A pyroclastic flow is a fast-moving current of hot gas and volcanic matter that flows along the ground away from a volcano at velocities of 100 km/h (62 mph) on average but is capable of reaching speeds up to 700 km/h (430 mph). The gases and tephra can reach temperatures of about 1,000 °C (1,830 °F).

Volcanology The study of volcanoes, lava, magma and associated phenomena

Volcanology is the study of volcanoes, lava, magma and related geological, geophysical and geochemical phenomena (volcanism). The term volcanology is derived from the Latin word vulcan. Vulcan was the ancient Roman god of fire.

Pyroclastic rock Clastic rocks composed solely or primarily of volcanic materials

Pyroclastic rocks or pyroclastics are sedimentary clastic rocks composed solely or primarily of volcanic materials. Where the volcanic material has been transported and reworked through mechanical action, such as by wind or water, these rocks are termed volcaniclastic. Commonly associated with unsieved volcanic activity—such as Plinian or krakatoan eruption styles, or phreatomagmatic eruptions—pyroclastic deposits are commonly formed from airborne ash, lapilli and bombs or blocks ejected from the volcano itself, mixed in with shattered country rock. Tephra is pyroclastic material of any clast size formed by a volcanic eruption.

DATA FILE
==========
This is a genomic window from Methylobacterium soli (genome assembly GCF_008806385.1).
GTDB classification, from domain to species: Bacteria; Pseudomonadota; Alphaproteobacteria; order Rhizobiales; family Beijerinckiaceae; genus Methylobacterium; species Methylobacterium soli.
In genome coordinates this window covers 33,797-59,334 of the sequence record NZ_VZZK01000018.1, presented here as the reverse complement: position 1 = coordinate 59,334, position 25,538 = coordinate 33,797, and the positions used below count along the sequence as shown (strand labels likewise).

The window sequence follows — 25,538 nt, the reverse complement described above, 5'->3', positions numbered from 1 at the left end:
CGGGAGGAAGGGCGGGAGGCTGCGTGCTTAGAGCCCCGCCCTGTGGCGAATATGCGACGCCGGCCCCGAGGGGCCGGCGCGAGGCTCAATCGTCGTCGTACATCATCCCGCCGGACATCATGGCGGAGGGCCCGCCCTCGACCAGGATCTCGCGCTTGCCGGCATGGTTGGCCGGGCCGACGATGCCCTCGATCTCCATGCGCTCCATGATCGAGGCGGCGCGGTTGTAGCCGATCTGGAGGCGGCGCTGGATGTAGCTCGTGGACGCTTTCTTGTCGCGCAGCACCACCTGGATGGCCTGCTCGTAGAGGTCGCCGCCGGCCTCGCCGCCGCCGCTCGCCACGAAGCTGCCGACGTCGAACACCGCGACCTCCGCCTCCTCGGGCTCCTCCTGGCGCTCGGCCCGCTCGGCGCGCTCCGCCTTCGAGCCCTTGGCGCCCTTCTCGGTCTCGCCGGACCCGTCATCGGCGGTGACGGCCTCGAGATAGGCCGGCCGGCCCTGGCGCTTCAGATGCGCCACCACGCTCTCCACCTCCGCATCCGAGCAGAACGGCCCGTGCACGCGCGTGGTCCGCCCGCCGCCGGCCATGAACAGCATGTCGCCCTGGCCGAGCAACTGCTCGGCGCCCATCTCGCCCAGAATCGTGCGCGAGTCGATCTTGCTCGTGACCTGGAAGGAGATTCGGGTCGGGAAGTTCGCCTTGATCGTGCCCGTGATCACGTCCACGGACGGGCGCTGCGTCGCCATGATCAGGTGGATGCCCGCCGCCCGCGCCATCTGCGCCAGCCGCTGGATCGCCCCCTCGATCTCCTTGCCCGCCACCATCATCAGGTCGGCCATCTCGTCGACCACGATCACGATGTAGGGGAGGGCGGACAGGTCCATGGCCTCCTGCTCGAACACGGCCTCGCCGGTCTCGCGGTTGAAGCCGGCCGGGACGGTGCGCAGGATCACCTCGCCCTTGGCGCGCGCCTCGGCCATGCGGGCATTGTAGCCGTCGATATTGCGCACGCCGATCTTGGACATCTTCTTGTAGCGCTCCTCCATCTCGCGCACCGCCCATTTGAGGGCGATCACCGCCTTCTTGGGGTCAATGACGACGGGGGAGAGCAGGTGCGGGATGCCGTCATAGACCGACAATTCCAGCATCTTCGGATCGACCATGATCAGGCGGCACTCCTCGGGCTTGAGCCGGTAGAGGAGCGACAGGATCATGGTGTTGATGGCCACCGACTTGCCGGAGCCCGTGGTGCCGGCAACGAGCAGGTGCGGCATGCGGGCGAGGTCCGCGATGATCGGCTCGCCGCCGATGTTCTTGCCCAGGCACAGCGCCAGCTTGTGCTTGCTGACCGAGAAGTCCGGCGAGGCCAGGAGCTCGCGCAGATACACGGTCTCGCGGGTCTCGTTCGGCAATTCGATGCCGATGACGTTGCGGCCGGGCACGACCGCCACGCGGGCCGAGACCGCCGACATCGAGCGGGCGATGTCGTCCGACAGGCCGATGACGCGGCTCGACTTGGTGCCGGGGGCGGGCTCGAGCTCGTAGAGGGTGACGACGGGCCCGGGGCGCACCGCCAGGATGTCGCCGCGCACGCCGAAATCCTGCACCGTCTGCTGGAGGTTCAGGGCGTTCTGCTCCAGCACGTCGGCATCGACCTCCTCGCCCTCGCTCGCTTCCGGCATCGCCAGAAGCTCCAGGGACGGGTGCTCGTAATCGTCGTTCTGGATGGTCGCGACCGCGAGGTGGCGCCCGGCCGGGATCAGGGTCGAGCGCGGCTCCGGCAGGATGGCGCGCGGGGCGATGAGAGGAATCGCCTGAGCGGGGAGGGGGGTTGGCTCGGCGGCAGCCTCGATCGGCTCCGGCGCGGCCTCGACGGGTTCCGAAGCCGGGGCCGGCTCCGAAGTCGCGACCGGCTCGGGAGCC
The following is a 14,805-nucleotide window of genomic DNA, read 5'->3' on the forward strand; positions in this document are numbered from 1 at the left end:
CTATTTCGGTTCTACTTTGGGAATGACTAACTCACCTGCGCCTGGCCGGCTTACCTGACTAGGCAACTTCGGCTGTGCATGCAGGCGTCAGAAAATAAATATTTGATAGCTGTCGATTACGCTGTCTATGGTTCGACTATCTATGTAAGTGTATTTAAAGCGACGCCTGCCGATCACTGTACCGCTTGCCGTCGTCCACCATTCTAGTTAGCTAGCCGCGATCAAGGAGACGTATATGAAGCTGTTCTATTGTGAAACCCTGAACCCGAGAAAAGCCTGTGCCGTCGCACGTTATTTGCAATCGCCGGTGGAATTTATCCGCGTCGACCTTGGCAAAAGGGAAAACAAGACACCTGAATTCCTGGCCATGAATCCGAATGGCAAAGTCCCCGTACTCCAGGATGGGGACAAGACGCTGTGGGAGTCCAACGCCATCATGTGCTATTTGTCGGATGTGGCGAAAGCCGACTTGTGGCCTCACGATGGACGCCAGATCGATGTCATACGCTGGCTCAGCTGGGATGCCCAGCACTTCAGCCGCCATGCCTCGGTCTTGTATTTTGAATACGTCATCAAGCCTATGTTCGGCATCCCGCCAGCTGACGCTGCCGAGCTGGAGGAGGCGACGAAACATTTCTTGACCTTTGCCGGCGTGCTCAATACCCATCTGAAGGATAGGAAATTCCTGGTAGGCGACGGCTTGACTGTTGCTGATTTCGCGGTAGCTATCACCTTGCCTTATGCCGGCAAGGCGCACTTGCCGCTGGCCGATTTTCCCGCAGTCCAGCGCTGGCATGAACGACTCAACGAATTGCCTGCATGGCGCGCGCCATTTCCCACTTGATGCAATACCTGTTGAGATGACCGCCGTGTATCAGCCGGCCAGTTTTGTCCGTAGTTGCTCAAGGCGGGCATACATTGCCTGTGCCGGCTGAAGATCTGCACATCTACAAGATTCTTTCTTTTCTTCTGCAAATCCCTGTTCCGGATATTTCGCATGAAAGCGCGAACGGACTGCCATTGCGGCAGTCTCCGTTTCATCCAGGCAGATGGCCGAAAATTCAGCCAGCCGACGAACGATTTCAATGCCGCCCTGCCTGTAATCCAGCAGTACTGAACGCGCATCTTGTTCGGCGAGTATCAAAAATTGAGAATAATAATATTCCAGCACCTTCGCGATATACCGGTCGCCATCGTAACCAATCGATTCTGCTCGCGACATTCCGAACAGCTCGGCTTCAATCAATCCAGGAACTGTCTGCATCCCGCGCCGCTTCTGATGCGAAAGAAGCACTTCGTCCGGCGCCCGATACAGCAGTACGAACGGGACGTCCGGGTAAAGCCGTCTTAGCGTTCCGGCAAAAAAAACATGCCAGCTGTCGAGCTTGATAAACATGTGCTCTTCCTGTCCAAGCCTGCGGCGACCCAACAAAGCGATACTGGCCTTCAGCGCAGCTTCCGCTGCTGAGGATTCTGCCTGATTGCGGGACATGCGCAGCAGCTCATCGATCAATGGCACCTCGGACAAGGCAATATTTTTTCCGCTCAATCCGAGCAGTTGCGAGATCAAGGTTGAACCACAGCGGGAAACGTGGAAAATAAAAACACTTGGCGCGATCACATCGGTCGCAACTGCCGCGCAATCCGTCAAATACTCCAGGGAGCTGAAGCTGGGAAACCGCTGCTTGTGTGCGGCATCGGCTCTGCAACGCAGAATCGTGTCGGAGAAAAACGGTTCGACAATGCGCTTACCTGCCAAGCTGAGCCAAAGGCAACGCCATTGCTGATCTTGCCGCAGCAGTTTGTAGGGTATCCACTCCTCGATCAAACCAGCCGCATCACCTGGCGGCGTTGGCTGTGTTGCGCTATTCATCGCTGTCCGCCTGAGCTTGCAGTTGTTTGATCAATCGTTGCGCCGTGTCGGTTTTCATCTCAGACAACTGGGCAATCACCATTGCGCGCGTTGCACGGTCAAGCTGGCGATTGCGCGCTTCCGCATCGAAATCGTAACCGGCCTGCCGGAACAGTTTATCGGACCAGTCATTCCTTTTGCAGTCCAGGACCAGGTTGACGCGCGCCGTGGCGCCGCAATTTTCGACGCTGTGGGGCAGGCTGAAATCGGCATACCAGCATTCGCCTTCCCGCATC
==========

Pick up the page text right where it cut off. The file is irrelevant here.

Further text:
Tephra Fragmental material produced by a volcanic eruption

Tephra is fragmental material produced by a volcanic eruption regardless of composition, fragment size, or emplacement mechanism.

<i>Pompeii: The Last Day</i> 2003 dramatized documentary about the eruption of Mount Vesuvius on August 24, 79 AD

Pompeii: The Last Day is a 2003 dramatized documentary that tells of the eruption of Mount Vesuvius on August 24 79 AD. This eruption covered the Roman cities of Pompeii and Herculaneum in ash and pumice, killing everyone trapped between the volcano and the sea. The documentary, which portrays the different phases of the eruption, was directed by Peter Nicholson and written by Edward Canfor-Dumas.

Cerro Negro mountain

Cerro Negro is an active volcano in the Cordillera de los Maribios mountain range in Nicaragua, about 10 km (6.2 mi) from the village of Malpaisillo. It is a very new volcano, the youngest in Central America, having first appeared in April 1850. It consists of a gravelly basaltic cinder cone, which contrasts greatly with the surrounding verdant hillsides, and gives rise to its name, which means Black Hill. Cerro Negro has erupted frequently since its first eruption. One unusual aspect of several eruptions has been the emission of ash from the top of the cone, while lava erupts from fractures at the base.

Plinian eruption type of volcanic eruption

Plinian eruptions or Vesuvian eruptions are volcanic eruptions marked by their similarity to the eruption of Mount Vesuvius in 79 AD, which destroyed the ancient Roman cities of Herculaneum and Pompeii. The eruption was described in a letter written by Pliny the Younger, after the death of his uncle Pliny the Elder.

Peléan eruption type of volcanic eruption